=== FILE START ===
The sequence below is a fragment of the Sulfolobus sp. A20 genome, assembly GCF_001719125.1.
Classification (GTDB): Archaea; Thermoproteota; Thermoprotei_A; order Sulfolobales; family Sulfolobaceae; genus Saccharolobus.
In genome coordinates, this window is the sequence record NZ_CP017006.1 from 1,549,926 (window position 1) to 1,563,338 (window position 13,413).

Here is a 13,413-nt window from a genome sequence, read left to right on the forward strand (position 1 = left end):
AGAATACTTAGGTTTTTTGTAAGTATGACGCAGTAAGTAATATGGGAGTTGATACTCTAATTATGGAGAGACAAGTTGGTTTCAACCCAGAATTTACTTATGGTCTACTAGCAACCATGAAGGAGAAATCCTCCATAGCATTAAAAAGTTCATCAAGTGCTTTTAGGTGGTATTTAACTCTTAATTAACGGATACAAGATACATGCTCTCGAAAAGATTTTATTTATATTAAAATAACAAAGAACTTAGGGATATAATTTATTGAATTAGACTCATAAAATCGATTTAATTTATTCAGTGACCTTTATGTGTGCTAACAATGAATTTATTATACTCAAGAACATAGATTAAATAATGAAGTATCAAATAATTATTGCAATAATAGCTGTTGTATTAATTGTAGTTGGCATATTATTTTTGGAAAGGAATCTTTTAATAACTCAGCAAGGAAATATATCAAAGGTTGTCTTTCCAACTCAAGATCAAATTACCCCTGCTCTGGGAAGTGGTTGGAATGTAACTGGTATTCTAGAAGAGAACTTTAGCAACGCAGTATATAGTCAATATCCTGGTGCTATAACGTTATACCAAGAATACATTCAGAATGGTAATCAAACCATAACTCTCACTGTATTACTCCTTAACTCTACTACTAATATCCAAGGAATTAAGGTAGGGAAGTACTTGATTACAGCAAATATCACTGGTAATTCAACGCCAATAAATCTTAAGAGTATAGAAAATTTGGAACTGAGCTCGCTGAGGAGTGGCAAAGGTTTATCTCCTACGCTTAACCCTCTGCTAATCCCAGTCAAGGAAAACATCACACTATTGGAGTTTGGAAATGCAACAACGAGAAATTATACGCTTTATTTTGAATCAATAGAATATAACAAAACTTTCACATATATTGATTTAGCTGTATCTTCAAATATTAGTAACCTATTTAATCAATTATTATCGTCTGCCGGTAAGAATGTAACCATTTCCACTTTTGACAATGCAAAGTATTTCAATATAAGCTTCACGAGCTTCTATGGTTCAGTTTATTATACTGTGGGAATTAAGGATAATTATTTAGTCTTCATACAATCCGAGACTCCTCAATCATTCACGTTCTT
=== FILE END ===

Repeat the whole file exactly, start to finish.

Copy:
The sequence below is a fragment of the Sulfolobus sp. A20 genome, assembly GCF_001719125.1.
Classification (GTDB): Archaea; Thermoproteota; Thermoprotei_A; order Sulfolobales; family Sulfolobaceae; genus Saccharolobus.
In genome coordinates, this window is the sequence record NZ_CP017006.1 from 1,549,926 (window position 1) to 1,563,338 (window position 13,413).

Here is a 13,413-nt window from a genome sequence, read left to right on the forward strand (position 1 = left end):
AGAATACTTAGGTTTTTTGTAAGTATGACGCAGTAAGTAATATGGGAGTTGATACTCTAATTATGGAGAGACAAGTTGGTTTCAACCCAGAATTTACTTATGGTCTACTAGCAACCATGAAGGAGAAATCCTCCATAGCATTAAAAAGTTCATCAAGTGCTTTTAGGTGGTATTTAACTCTTAATTAACGGATACAAGATACATGCTCTCGAAAAGATTTTATTTATATTAAAATAACAAAGAACTTAGGGATATAATTTATTGAATTAGACTCATAAAATCGATTTAATTTATTCAGTGACCTTTATGTGTGCTAACAATGAATTTATTATACTCAAGAACATAGATTAAATAATGAAGTATCAAATAATTATTGCAATAATAGCTGTTGTATTAATTGTAGTTGGCATATTATTTTTGGAAAGGAATCTTTTAATAACTCAGCAAGGAAATATATCAAAGGTTGTCTTTCCAACTCAAGATCAAATTACCCCTGCTCTGGGAAGTGGTTGGAATGTAACTGGTATTCTAGAAGAGAACTTTAGCAACGCAGTATATAGTCAATATCCTGGTGCTATAACGTTATACCAAGAATACATTCAGAATGGTAATCAAACCATAACTCTCACTGTATTACTCCTTAACTCTACTACTAATATCCAAGGAATTAAGGTAGGGAAGTACTTGATTACAGCAAATATCACTGGTAATTCAACGCCAATAAATCTTAAGAGTATAGAAAATTTGGAACTGAGCTCGCTGAGGAGTGGCAAAGGTTTATCTCCTACGCTTAACCCTCTGCTAATCCCAGTCAAGGAAAACATCACACTATTGGAGTTTGGAAATGCAACAACGAGAAATTATACGCTTTATTTTGAATCAATAGAATATAACAAAACTTTCACATATATTGATTTAGCTGTATCTTCAAATATTAGTAACCTATTTAATCAATTATTATCGTCTGCCGGTAAGAATGTAACCATTTCCACTTTTGACAATGCAAAGTATTTCAATATAAGCTTCACGAGCTTCTATGGTTCAGTTTATTATACTGTGGGAATTAAGGATAATTATTTAGTCTTCATACAATCCGAGACTCCTCAATCATTCACGTTCTT